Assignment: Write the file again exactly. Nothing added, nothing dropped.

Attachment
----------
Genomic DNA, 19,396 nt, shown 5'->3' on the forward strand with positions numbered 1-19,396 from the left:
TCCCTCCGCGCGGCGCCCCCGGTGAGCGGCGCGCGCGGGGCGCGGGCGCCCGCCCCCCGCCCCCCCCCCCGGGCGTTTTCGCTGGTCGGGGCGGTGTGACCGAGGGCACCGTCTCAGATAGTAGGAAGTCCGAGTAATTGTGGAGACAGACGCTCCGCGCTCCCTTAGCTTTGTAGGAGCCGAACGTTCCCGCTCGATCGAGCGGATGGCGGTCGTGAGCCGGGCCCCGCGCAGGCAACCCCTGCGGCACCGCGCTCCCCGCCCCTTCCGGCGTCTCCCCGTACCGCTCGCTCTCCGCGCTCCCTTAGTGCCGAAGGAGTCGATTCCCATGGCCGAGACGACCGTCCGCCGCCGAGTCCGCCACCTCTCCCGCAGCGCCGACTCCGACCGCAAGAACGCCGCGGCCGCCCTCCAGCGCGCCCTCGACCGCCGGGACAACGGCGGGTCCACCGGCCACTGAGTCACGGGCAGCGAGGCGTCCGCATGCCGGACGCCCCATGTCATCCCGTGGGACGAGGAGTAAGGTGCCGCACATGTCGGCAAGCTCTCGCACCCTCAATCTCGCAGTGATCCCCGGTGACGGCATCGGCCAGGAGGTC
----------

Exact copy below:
Genomic DNA, 19,396 nt, shown 5'->3' on the forward strand with positions numbered 1-19,396 from the left:
TCCCTCCGCGCGGCGCCCCCGGTGAGCGGCGCGCGCGGGGCGCGGGCGCCCGCCCCCCGCCCCCCCCCCCGGGCGTTTTCGCTGGTCGGGGCGGTGTGACCGAGGGCACCGTCTCAGATAGTAGGAAGTCCGAGTAATTGTGGAGACAGACGCTCCGCGCTCCCTTAGCTTTGTAGGAGCCGAACGTTCCCGCTCGATCGAGCGGATGGCGGTCGTGAGCCGGGCCCCGCGCAGGCAACCCCTGCGGCACCGCGCTCCCCGCCCCTTCCGGCGTCTCCCCGTACCGCTCGCTCTCCGCGCTCCCTTAGTGCCGAAGGAGTCGATTCCCATGGCCGAGACGACCGTCCGCCGCCGAGTCCGCCACCTCTCCCGCAGCGCCGACTCCGACCGCAAGAACGCCGCGGCCGCCCTCCAGCGCGCCCTCGACCGCCGGGACAACGGCGGGTCCACCGGCCACTGAGTCACGGGCAGCGAGGCGTCCGCATGCCGGACGCCCCATGTCATCCCGTGGGACGAGGAGTAAGGTGCCGCACATGTCGGCAAGCTCTCGCACCCTCAATCTCGCAGTGATCCCCGGTGACGGCATCGGCCAGGAGGTC